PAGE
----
Yes  Noble_Ma windshield washer blue stuff with no water is all I have ever knon people to use hear in Alaska in the long winter.   In the summer it's Simple Green thay use and the wood gets a nice smell from it.   The onley trouble I have herd of in cuting frozen logs with a bandmill is frozen tows. >:(
Andy

Offline smwwoody

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Re: FROZEN LOGS
« Reply #13 on: November 01, 2002, 11:53:34 AM »
Well I set some bands at .013 per side today and slowed my feed down and they worked quite well in about 15" frozen  white oak and hickory today. 8) when I finished that load of ties I started sawing 6X6's for the new building it will be 48' X 50' with heat that includes a 22' log deck inside the heated part.  then we will have a 24' X 60' un heated part with no walls for the lumber.  it will leave the mill shed on rolls and be stacked under this roof.
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Offline Fla._Deadheader

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Re: FROZEN LOGS
« Reply #14 on: November 01, 2002, 02:40:12 PM »
Ya'll are welcome to come to Fl, anytime. Ought to have lots of "thawed" logs real soon. We can play with my "sperimental" mill.  Should have it partially runable by Monday. Waiting for some hydraulic cylinders and valves. Harold
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Re: FROZEN LOGS
« Reply #15 on: November 01, 2002, 02:55:46 PM »
Deadheader:
PICTURES PLEASE

Ron is right on the half frozen stuff. I actually have more peripheral problems the saw problems when wood is frozen such as sawdust freezing to the carriage wheels and track cleaners, building up and freezing in the small pulleys that my laser cables run on and jumping cables and crap like that. Mid winter sawing is not bad as long as temps stay contant. I would rather have it in the 20s everyday and the teens at night then days in the 30s where the logs partialy thaw. If the sawdust is froze then is dont stick to stuff. If it thaws from friction of sawing or thawing temps it creates problems with whatever it freezes to.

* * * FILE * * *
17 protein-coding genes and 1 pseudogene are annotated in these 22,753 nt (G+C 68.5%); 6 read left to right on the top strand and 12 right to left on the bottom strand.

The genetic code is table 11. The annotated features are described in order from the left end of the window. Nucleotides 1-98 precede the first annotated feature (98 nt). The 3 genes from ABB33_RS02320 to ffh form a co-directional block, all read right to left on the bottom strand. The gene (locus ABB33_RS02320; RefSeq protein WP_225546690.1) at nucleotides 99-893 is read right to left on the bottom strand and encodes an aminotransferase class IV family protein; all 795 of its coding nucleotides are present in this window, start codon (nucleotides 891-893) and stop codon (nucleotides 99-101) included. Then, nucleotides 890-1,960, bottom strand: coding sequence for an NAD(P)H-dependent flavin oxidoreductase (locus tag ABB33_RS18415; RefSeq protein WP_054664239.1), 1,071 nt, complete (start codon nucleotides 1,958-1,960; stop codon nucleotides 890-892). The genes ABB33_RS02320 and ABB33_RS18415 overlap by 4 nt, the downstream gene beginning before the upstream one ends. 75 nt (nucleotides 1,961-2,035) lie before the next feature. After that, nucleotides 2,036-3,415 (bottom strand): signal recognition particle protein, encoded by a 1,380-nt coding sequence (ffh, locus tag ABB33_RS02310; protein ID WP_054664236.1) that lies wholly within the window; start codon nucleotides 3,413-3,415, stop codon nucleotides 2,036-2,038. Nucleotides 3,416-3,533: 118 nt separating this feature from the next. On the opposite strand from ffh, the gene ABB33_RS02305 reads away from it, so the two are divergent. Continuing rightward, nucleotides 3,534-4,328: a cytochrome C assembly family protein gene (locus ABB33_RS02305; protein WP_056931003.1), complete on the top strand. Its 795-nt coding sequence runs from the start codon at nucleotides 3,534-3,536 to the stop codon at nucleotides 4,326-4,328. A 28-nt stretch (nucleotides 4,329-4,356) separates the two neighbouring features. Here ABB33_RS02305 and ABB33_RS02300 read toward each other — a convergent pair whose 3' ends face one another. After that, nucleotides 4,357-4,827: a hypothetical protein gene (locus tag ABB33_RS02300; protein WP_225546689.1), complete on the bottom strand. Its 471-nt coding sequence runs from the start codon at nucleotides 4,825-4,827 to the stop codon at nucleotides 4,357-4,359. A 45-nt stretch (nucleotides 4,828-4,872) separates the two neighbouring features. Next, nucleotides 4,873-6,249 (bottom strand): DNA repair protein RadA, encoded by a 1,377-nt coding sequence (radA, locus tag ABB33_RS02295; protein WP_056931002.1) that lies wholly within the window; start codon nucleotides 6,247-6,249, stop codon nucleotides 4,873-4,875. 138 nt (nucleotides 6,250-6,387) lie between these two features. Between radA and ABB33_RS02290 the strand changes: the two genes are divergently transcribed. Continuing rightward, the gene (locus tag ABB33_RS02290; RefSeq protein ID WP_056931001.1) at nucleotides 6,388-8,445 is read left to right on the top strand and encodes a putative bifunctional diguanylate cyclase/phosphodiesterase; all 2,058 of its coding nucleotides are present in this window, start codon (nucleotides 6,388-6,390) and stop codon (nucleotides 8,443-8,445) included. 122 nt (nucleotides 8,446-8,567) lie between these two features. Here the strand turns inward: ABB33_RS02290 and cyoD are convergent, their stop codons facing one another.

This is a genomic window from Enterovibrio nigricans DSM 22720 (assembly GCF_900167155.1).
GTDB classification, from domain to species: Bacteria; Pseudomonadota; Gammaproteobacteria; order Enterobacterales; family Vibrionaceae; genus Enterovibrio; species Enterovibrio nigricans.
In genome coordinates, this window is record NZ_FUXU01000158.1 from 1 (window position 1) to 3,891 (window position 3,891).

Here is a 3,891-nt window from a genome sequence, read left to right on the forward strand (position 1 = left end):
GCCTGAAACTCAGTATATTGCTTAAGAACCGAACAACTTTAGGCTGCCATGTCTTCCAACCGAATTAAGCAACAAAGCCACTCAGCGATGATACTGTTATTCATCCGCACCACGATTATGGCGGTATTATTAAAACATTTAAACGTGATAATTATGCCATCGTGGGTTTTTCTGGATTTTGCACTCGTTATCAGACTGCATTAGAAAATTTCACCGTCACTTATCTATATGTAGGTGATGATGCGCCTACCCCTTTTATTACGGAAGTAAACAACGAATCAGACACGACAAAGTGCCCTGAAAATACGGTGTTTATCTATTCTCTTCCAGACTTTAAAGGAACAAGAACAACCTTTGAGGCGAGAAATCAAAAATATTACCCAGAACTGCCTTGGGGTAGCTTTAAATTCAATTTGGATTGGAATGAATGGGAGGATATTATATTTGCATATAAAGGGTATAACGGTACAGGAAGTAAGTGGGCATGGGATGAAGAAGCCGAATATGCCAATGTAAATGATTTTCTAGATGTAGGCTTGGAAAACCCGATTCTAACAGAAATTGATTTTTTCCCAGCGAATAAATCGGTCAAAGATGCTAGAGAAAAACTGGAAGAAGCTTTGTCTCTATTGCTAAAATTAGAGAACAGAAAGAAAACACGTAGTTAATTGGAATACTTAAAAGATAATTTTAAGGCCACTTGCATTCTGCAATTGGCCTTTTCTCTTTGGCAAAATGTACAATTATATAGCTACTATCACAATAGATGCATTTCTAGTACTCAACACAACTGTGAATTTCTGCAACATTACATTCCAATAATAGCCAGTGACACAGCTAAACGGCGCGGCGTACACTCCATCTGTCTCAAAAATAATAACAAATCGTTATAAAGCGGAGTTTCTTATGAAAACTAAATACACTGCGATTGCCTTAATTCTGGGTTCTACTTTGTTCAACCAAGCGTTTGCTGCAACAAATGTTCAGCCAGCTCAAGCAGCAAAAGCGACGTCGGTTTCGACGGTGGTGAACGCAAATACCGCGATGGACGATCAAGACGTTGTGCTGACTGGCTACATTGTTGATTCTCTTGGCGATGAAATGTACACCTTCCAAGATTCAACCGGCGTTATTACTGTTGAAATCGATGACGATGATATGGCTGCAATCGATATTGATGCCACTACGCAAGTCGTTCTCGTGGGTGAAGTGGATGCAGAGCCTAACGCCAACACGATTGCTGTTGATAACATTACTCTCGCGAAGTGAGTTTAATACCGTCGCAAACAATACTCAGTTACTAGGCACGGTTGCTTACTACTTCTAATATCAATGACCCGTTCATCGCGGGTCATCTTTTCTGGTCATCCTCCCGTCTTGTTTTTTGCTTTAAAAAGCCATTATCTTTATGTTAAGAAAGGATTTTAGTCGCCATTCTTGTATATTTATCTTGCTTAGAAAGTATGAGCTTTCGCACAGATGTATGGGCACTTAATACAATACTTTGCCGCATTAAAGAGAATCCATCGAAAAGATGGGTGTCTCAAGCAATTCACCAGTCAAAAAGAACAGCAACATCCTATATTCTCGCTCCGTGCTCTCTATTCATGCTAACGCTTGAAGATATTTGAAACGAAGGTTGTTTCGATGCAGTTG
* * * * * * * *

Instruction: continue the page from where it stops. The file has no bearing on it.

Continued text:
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Offline Ron Wenrich

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Re: FROZEN LOGS
« Reply #16 on: November 01, 2002, 03:07:26 PM »
Has it really been that cold to freeze logs?  I don't get frozen wood until there is a substantial cold snap.  That would include most days below freezing for about a week.

You should have only lost your leaves a week or two ago.  Of course, they could have froze off instead of dropping off.   :D
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Offline Fla._Deadheader

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Re: FROZEN LOGS
« Reply #17 on: November 01, 2002, 03:30:37 PM »
NOPE !!!  Too early fer pitchers. It's only half painted and looks rough the way it is. :o :D
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Re: FROZEN LOGS
« Reply #18 on: November 01, 2002, 04:17:02 PM »
Ron, no our logs are far from froze yet. Thier not even cooled down. I was talking in general. When we have a lot of logs decked and the piles are 15 to 20 feet tall and the rows are side by side, it takes a pretty good cold spell to freez them other then the logs on the outside of the piles. This year we Have Nil in the yard. zero, zilch, nada. Well maybe a couple. I would imagine I will be dealing with a lot of frozen wood this winter as the trees will freeze quick and my logs are still standing. :)
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Re: FROZEN LOGS
« Reply #19 on: November 01, 2002, 04:21:37 PM »
It won't be lon things is changin.

Day Before Halloween:


Day after Halloween: